I1
Fai' 2/F] i 1 .i
2- F F TdF 2 d'l : p
fL the feP j yo

for the free jet boundary,








NACA TM No. 108.5


x L 4o0 P o

for the two-dimensional jet expansion


+Po d I;
0a o T13 P L P o
0
for axially symmetrical jet expansion. With Pr denoting the
pressure at the jet bhun&ary, pm the pressure at jet center
and of the homogeneous air stream, respectively, particulari-
zation of the above formulas yields


Pm Pr 0.410(2c-8a/a 2 and Pm Pr = 0.248(2c )2/3Um(X)
P P

and


Pm Pr = -0.316(c2)/ U (x)


Quantity U indicates the speed of the homogeneous air stream,
and Um(x) the central speed at x. In the first and third
case, c has been determined, giving


Pr = 0.00584 P-
2
and U, ^
andPm Pr = -0.0025 p Umg(x)
2

It is apparent that the thus computed pressure differences,
being small, do not cause a' substantial .modification of the
velocities.

When computing the pressure difference with respect to
still air, it should be borne in mind that at the jet boundary
a negative pressure equal to the dynamic pressure of the. ra-
dial inflow speed prevails. With po as the pressure in still
air







WACA TM No. 1085


m p = 0.338(2c) p U = 0.00482 P U2
2

.Pm Po = 0.124(2c.)/ p Um (x)


Pm Po = -0.372(c ) p U(x) = -0.00295.- U (x)
1 2

Hence there is positive pressure within the jet in the two-
dimensional cases, but negative pressure in the axially sym-
metricsl case. This surprising result,which also is at vari-
ance with a rough impulse consideration, points to a defect in
the theory. The necessary extension will be given in the fol-
lowing.


5. EXTENDED THEOREM FOR THE APPARENT STRESSES


The theorem applied up to now to the stresses introduced
by the turbulent impulse exchange


T = I2 -uI -u 7 = 7, =' t = 0
T = t


is no more than a fist approximation. I n any case, it awn be
easily proved that au/by in tihe cases in point is great with
respect to Cu.. and ad hence the theorem for the mix-
ox ox oy
ing speed I -Cu caused by the speed difference is good.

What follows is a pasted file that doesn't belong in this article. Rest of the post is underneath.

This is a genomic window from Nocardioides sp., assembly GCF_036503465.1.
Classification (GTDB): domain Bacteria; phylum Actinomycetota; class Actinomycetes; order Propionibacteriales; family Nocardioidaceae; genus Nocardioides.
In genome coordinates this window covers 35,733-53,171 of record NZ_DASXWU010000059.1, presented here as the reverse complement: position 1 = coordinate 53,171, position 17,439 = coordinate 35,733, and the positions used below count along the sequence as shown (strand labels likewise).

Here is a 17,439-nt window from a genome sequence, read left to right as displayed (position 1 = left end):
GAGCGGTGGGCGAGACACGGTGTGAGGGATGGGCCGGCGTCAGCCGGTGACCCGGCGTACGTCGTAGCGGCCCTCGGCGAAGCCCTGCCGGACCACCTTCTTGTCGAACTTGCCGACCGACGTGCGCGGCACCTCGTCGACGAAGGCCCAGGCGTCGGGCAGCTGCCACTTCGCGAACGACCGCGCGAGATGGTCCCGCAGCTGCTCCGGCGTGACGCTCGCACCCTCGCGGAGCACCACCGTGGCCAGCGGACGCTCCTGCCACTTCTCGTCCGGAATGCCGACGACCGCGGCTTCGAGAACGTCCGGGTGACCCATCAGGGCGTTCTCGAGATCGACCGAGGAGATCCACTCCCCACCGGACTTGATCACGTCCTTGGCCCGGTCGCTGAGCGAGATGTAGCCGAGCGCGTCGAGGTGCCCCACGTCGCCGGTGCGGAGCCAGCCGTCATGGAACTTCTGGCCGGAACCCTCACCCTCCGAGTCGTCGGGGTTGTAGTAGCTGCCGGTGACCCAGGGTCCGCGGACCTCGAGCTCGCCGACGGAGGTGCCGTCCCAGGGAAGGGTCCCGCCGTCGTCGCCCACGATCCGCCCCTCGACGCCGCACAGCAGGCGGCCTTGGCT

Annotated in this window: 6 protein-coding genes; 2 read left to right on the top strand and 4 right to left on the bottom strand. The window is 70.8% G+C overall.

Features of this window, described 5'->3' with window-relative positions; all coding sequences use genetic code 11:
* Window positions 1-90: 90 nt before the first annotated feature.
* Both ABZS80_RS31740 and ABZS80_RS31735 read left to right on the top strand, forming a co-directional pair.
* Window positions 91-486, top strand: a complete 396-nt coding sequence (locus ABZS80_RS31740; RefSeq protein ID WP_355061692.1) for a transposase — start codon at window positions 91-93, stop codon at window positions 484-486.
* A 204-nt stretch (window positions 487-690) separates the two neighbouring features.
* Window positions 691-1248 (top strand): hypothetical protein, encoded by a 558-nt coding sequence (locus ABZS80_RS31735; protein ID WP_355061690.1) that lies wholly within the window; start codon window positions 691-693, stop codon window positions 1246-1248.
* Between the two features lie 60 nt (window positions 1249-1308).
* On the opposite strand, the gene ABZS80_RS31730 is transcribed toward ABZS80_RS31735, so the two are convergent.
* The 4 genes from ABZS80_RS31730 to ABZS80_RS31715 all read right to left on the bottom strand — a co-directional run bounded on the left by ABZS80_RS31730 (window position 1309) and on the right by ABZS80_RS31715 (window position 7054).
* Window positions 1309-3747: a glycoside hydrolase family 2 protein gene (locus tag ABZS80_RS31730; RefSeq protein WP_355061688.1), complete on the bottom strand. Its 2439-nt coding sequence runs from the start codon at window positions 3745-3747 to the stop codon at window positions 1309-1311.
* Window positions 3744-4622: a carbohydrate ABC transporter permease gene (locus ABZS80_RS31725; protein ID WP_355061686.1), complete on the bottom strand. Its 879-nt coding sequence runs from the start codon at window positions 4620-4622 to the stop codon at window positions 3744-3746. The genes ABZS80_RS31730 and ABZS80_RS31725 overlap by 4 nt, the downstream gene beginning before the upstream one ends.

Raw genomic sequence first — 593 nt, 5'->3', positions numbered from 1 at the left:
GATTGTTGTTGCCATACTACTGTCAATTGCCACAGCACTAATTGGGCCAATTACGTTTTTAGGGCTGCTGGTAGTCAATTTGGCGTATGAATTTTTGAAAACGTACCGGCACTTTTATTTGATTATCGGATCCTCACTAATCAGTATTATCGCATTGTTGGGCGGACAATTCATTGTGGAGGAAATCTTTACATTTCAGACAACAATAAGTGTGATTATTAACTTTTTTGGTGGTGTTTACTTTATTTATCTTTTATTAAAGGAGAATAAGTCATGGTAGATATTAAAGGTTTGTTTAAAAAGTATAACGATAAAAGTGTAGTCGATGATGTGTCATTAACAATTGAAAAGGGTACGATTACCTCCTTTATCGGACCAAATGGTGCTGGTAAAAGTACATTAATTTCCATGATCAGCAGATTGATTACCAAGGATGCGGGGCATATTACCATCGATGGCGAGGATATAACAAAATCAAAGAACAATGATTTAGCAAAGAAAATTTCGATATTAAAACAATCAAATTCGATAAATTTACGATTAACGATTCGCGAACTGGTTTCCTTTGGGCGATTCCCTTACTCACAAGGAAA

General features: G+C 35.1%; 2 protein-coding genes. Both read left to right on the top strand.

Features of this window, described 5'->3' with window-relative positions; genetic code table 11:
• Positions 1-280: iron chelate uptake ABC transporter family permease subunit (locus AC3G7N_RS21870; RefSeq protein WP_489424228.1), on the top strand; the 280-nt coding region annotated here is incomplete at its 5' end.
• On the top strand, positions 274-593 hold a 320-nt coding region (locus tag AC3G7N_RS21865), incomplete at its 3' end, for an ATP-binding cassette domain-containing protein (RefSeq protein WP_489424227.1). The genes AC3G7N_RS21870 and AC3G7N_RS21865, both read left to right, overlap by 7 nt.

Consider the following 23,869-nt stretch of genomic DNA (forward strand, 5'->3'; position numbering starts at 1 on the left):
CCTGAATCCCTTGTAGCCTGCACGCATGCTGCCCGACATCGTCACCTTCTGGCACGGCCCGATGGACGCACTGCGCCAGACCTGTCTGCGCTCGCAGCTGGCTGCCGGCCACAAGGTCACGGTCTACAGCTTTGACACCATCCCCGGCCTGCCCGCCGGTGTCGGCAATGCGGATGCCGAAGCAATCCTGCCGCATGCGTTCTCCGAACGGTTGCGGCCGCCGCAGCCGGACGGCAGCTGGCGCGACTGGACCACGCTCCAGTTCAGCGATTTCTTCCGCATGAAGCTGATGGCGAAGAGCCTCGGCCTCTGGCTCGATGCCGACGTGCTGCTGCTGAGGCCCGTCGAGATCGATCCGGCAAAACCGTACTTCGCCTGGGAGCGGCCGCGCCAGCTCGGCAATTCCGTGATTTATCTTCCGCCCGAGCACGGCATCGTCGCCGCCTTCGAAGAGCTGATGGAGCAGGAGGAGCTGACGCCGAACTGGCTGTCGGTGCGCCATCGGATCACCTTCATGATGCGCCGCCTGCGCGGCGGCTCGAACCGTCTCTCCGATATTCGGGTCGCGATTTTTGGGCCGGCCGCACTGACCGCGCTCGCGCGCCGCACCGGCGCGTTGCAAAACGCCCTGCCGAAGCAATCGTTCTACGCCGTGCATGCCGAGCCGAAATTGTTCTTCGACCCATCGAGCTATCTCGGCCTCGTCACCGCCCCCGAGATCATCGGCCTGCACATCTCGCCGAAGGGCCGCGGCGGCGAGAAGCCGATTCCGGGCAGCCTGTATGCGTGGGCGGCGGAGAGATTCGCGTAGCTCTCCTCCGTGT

So, i,n a natural generalization of the previous theorem, the
stress' tenso'r is p'ut equal to


I] (7X X) .


(Vv = affinor of v; v7 is the conjugate affinor.)

LThis relation is important for the calibration of nitot
tubes in a jet discharging from a nozzle.








NACA TM No. .1085


The stresses to be newly added here, are, in general, neglected,

except r = 2 8U aV and d t = 2 12 8U which are used
y ly y y, y
for calculating the pressure differences. This portion cancels
in the model problem worked out for the two-dimensional case
because of the employed boundaries, but not for the axially
symmetrical case. Here the pressure differences are augmented
by the integral
y

Sy dy

so that

pm Pr = +0.151(c2) p Um 2() = +0.0012 p Uma(X)
2
and

m Po = 0.095(c2)/3 p Ua(x) = 0.00075 P Uma(x)
2

that is, positive pressure within the jet, as in the other
cases.


Translation by J. Vanier,
National Advisory Committee
for Aeronautics.


REFERENCES


1. Prandtl, L.: Bericht uber Untersuchungen zur ausbebildeten
Turbulenz. Z.f.a.M.M., vol. 5, no. 2, 1925, pp.'136-139.

2. Betz, A.: Velocity and Pressure Distribution behind Bodies
in an Air Current. NACA TM No. 268, 1924.

3. Zimm, Walter: Uber die Str6mungsvorginge im freien Luft-
strahl. Forschungsarbeiten aus dem Gebiete des Ingen-
ieurwesens.,. no. 234, 1921.









NACA TM No. 1085 17





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UNIVERSITY OF FLORIDA